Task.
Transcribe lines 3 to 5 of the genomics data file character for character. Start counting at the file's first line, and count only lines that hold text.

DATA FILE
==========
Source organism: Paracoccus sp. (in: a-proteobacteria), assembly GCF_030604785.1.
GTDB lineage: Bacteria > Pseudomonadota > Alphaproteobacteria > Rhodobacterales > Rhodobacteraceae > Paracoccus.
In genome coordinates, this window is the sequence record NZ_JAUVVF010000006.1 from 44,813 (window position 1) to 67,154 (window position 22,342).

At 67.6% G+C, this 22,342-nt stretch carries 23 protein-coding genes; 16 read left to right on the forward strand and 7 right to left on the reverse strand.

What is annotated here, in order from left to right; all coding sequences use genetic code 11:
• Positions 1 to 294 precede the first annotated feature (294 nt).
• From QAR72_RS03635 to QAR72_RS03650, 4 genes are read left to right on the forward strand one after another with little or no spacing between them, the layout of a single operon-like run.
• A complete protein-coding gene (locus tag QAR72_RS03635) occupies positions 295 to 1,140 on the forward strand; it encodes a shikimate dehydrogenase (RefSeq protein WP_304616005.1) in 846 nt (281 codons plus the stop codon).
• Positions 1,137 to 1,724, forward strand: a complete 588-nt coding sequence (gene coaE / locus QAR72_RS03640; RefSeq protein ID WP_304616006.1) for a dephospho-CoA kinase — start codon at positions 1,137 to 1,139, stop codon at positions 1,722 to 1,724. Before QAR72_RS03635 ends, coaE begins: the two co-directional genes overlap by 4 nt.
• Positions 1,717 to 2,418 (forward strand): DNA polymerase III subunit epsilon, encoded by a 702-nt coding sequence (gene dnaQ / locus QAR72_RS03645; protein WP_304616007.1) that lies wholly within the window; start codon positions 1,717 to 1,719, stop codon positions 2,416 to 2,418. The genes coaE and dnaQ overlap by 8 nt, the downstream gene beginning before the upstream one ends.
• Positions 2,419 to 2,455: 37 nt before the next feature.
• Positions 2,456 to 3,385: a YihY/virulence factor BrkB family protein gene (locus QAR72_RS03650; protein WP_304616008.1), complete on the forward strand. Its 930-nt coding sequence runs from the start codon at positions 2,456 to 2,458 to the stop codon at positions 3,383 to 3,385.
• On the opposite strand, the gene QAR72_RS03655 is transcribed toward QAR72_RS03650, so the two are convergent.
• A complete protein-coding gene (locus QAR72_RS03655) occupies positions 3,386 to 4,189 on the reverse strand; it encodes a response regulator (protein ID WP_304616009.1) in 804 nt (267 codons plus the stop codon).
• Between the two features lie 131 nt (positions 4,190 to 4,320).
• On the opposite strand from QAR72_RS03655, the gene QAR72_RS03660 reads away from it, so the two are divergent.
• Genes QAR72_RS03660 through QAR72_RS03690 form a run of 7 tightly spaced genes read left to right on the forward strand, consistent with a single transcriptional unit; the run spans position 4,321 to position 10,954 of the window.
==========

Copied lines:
In genome coordinates, this window is the sequence record NZ_JAUVVF010000006.1 from 44,813 (window position 1) to 67,154 (window position 22,342).

At 67.6% G+C, this 22,342-nt stretch carries 23 protein-coding genes; 16 read left to right on the forward strand and 7 right to left on the reverse strand.

What is annotated here, in order from left to right; all coding sequences use genetic code 11: